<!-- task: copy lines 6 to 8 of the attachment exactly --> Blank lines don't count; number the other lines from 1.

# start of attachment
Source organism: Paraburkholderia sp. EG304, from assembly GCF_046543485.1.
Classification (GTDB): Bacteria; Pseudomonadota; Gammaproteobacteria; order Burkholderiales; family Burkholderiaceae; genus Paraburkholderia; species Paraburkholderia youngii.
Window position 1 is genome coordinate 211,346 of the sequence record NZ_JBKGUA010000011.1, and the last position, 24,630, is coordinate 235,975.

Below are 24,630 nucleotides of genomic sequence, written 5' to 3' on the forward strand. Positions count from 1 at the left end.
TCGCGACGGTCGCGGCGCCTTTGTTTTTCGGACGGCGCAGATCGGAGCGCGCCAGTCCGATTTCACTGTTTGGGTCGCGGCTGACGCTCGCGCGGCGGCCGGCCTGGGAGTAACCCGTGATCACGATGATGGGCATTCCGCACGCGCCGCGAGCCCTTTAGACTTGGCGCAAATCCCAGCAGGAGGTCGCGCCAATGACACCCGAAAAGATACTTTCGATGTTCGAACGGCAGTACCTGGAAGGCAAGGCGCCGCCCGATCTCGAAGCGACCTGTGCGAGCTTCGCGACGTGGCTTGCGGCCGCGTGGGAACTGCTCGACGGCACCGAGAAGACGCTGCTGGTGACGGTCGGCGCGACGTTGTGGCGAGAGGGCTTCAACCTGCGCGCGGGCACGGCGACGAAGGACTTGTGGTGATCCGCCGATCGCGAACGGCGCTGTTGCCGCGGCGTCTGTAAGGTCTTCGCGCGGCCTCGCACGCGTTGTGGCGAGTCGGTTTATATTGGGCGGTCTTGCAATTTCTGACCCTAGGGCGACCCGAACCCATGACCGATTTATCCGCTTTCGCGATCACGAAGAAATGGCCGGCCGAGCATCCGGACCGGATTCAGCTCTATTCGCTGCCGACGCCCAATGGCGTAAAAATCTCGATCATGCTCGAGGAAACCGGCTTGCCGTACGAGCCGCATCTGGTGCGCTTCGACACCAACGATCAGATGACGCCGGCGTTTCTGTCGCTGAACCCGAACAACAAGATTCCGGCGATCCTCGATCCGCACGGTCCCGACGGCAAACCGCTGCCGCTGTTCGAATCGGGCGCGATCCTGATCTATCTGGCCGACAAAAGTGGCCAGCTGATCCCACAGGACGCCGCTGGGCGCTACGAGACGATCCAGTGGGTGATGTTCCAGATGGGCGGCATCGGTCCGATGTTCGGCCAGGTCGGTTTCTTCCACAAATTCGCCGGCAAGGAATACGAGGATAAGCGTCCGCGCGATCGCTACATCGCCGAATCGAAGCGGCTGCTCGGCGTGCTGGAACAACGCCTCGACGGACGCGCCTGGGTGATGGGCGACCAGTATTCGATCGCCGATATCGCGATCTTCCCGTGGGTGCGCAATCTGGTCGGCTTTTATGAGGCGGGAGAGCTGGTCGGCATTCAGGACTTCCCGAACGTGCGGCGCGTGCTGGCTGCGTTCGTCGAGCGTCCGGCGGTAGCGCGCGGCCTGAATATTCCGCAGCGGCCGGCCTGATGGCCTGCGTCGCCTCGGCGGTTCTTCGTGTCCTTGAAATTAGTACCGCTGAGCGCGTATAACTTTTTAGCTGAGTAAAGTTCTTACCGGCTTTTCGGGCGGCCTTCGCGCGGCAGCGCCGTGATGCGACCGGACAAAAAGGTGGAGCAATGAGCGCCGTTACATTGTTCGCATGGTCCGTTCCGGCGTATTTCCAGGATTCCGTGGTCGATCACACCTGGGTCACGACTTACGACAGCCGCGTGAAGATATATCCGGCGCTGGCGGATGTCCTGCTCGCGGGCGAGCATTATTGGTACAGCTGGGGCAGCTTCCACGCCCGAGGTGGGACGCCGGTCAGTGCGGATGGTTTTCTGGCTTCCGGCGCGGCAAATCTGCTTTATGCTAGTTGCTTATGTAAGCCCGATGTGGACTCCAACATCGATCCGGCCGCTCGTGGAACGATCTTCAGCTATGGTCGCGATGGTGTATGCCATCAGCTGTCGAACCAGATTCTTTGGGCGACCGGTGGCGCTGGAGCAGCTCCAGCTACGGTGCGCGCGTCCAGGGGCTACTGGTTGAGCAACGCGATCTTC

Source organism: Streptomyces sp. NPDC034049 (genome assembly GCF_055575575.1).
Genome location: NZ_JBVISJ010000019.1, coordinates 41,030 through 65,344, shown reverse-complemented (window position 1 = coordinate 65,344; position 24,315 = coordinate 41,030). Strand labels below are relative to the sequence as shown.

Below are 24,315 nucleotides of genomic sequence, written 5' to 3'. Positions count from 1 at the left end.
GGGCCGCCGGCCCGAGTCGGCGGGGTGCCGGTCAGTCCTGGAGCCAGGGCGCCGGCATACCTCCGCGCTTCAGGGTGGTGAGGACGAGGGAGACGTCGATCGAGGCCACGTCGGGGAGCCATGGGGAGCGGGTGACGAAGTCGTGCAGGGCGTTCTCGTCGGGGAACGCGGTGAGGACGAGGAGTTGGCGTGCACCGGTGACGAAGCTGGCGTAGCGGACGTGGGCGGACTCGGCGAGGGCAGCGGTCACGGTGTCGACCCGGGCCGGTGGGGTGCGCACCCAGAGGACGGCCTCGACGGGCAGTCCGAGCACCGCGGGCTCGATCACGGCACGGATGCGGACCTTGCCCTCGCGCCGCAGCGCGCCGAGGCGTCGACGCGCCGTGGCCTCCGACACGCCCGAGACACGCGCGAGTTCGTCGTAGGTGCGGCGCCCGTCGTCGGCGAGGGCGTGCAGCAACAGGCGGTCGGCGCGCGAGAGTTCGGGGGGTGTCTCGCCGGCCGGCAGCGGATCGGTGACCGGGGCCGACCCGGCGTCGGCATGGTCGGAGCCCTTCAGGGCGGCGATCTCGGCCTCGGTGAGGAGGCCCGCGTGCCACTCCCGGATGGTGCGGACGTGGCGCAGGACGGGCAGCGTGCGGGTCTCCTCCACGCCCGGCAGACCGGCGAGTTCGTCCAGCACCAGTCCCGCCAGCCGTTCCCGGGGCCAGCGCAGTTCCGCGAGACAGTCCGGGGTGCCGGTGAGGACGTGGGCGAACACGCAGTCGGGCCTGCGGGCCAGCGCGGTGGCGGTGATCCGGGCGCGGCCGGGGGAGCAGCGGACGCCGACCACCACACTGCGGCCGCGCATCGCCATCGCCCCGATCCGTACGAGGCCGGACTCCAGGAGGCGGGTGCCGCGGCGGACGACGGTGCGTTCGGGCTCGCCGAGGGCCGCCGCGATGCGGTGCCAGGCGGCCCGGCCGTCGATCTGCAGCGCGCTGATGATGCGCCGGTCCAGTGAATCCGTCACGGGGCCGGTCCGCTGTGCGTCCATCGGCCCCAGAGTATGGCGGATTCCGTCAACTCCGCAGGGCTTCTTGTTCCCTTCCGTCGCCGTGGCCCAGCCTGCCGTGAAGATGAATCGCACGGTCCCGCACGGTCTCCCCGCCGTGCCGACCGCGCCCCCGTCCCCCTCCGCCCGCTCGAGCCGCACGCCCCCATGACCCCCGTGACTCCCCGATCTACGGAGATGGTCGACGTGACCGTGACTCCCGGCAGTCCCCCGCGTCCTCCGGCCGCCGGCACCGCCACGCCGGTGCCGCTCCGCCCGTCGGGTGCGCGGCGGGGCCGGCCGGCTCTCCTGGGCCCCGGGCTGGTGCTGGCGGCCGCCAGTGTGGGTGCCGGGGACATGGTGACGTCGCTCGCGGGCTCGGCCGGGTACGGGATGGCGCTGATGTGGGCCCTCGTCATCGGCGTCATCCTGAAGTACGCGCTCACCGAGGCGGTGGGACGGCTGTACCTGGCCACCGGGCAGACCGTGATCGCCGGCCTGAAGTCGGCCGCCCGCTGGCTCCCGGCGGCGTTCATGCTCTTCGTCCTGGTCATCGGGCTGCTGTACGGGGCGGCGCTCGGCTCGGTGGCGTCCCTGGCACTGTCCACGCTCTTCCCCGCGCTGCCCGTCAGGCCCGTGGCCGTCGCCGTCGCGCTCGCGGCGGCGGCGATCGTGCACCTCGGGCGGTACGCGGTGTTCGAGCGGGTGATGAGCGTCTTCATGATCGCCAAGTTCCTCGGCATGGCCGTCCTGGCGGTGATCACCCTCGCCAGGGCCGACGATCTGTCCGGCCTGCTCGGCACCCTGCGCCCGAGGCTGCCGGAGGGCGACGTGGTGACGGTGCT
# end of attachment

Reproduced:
Source organism: Streptomyces sp. NPDC034049 (genome assembly GCF_055575575.1).
Genome location: NZ_JBVISJ010000019.1, coordinates 41,030 through 65,344, shown reverse-complemented (window position 1 = coordinate 65,344; position 24,315 = coordinate 41,030). Strand labels below are relative to the sequence as shown.

Below are 24,315 nucleotides of genomic sequence, written 5' to 3'. Positions count from 1 at the left end.